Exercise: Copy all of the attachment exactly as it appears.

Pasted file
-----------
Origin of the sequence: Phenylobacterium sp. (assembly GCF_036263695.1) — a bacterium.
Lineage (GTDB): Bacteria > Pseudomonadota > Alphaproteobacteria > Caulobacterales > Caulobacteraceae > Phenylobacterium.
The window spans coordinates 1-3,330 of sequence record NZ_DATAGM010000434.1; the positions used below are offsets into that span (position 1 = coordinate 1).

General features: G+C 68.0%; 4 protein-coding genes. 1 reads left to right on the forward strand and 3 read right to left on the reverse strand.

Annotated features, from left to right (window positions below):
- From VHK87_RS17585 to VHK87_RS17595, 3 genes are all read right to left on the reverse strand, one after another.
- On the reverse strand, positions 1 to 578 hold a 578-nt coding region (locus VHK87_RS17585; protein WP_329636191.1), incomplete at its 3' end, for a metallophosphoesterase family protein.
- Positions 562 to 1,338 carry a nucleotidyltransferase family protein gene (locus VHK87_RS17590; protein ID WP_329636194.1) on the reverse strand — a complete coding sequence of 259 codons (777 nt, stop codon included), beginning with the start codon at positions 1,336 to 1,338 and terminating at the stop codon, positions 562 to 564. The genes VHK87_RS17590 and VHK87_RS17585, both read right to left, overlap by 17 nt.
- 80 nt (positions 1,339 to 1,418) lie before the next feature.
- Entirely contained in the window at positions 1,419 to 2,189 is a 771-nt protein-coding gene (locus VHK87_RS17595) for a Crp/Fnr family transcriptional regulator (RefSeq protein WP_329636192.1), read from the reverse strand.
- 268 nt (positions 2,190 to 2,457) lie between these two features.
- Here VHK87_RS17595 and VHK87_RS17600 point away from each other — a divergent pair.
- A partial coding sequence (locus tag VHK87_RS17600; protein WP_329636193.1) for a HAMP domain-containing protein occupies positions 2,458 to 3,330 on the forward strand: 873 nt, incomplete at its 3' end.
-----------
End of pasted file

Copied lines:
Origin of the sequence: Phenylobacterium sp. (assembly GCF_036263695.1) — a bacterium.
Lineage (GTDB): Bacteria > Pseudomonadota > Alphaproteobacteria > Caulobacterales > Caulobacteraceae > Phenylobacterium.
The window spans coordinates 1-3,330 of sequence record NZ_DATAGM010000434.1; the positions used below are offsets into that span (position 1 = coordinate 1).

General features: G+C 68.0%; 4 protein-coding genes. 1 reads left to right on the forward strand and 3 read right to left on the reverse strand.

Annotated features, from left to right (window positions below):
- From VHK87_RS17585 to VHK87_RS17595, 3 genes are all read right to left on the reverse strand, one after another.
- On the reverse strand, positions 1 to 578 hold a 578-nt coding region (locus VHK87_RS17585; protein WP_329636191.1), incomplete at its 3' end, for a metallophosphoesterase family protein.
- Positions 562 to 1,338 carry a nucleotidyltransferase family protein gene (locus VHK87_RS17590; protein ID WP_329636194.1) on the reverse strand — a complete coding sequence of 259 codons (777 nt, stop codon included), beginning with the start codon at positions 1,336 to 1,338 and terminating at the stop codon, positions 562 to 564. The genes VHK87_RS17590 and VHK87_RS17585, both read right to left, overlap by 17 nt.
- 80 nt (positions 1,339 to 1,418) lie before the next feature.
- Entirely contained in the window at positions 1,419 to 2,189 is a 771-nt protein-coding gene (locus VHK87_RS17595) for a Crp/Fnr family transcriptional regulator (RefSeq protein WP_329636192.1), read from the reverse strand.
- 268 nt (positions 2,190 to 2,457) lie between these two features.
- Here VHK87_RS17595 and VHK87_RS17600 point away from each other — a divergent pair.
- A partial coding sequence (locus tag VHK87_RS17600; protein WP_329636193.1) for a HAMP domain-containing protein occupies positions 2,458 to 3,330 on the forward strand: 873 nt, incomplete at its 3' end.